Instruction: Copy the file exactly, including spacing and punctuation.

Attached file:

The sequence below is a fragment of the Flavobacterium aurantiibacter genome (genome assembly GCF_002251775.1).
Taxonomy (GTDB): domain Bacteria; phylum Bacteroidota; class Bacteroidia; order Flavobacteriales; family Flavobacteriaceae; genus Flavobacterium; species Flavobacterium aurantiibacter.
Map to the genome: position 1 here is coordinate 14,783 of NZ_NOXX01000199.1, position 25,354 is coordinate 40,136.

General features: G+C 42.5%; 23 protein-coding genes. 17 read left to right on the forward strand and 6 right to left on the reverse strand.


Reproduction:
The sequence below is a fragment of the Flavobacterium aurantiibacter genome (genome assembly GCF_002251775.1).
Taxonomy (GTDB): domain Bacteria; phylum Bacteroidota; class Bacteroidia; order Flavobacteriales; family Flavobacteriaceae; genus Flavobacterium; species Flavobacterium aurantiibacter.
Map to the genome: position 1 here is coordinate 14,783 of NZ_NOXX01000199.1, position 25,354 is coordinate 40,136.

General features: G+C 42.5%; 23 protein-coding genes. 17 read left to right on the forward strand and 6 right to left on the reverse strand.